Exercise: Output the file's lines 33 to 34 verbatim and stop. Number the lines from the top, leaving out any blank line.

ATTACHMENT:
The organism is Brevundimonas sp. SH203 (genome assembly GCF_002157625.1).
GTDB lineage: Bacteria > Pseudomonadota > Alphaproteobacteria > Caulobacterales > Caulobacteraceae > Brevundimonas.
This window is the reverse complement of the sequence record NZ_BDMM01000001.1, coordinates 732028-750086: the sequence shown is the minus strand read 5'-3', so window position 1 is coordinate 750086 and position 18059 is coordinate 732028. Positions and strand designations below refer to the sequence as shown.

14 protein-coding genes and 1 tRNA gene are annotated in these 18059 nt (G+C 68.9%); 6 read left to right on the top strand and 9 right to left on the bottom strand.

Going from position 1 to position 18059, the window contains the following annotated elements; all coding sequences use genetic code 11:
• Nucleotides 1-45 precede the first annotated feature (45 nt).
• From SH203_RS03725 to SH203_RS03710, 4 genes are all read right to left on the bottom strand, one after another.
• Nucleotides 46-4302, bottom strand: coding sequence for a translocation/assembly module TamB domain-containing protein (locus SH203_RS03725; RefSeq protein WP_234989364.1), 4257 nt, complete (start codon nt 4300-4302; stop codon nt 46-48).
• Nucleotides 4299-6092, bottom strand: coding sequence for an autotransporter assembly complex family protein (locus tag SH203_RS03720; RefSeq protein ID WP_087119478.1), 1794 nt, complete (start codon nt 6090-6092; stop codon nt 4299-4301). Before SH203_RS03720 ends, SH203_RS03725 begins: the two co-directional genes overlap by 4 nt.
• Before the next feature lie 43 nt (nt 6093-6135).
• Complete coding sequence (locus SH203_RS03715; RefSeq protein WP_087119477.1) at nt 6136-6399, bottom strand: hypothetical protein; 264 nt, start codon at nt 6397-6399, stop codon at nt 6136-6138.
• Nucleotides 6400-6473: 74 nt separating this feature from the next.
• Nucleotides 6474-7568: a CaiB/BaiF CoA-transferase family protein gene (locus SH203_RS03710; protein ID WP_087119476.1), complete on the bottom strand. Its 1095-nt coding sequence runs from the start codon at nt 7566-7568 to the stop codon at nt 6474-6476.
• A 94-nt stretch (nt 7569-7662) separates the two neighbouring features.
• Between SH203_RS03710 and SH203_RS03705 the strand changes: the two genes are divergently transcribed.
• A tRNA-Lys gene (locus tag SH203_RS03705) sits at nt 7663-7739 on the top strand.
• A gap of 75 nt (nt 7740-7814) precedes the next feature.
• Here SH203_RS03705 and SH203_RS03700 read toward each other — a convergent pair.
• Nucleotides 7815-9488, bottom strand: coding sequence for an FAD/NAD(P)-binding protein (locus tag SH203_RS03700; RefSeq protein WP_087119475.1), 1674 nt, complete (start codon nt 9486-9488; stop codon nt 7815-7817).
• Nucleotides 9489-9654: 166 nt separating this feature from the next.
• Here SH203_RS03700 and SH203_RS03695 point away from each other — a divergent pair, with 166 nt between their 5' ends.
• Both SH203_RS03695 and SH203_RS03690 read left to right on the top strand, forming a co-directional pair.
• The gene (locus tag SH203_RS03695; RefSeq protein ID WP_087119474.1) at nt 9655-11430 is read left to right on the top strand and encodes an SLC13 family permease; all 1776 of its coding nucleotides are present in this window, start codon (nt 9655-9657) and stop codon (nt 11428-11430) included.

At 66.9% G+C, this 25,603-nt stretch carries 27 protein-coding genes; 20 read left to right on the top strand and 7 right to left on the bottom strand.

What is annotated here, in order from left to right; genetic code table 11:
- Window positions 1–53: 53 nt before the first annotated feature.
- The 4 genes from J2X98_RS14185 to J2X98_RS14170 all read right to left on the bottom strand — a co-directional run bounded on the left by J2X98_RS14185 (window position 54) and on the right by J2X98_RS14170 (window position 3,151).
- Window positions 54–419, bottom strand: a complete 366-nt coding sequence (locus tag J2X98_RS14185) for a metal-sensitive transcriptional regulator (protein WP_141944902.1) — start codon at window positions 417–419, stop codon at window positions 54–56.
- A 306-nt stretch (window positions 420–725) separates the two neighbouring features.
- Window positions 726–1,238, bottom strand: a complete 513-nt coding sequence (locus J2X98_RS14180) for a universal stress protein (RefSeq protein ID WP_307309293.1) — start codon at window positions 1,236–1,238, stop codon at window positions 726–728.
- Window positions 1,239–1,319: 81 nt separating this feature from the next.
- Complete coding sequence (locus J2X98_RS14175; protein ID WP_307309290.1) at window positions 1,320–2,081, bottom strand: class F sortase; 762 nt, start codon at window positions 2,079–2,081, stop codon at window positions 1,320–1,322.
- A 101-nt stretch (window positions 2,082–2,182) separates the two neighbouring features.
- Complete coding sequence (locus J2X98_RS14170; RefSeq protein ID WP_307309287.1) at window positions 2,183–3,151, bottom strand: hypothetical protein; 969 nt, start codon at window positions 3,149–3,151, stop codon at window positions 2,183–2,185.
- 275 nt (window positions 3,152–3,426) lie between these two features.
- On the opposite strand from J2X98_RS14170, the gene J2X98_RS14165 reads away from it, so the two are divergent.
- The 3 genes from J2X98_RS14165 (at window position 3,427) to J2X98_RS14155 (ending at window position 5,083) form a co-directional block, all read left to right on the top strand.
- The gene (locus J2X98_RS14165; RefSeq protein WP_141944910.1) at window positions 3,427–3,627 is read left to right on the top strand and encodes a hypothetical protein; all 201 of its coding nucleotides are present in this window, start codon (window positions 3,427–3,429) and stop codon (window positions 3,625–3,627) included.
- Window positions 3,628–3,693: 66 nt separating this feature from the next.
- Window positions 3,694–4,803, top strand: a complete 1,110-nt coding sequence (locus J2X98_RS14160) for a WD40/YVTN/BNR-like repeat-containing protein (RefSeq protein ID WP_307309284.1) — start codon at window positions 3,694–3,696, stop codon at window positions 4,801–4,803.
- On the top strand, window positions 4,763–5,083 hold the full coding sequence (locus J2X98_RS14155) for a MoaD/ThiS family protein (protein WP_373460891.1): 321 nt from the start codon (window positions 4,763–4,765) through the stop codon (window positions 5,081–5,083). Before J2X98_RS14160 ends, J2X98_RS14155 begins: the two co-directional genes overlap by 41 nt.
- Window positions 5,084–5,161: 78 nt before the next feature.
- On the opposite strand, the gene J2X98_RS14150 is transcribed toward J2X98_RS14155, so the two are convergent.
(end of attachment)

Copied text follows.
- A 101-nt stretch (window positions 2,082–2,182) separates the two neighbouring features.
- Complete coding sequence (locus J2X98_RS14170; RefSeq protein ID WP_307309287.1) at window positions 2,183–3,151, bottom strand: hypothetical protein; 969 nt, start codon at window positions 3,149–3,151, stop codon at window positions 2,183–2,185.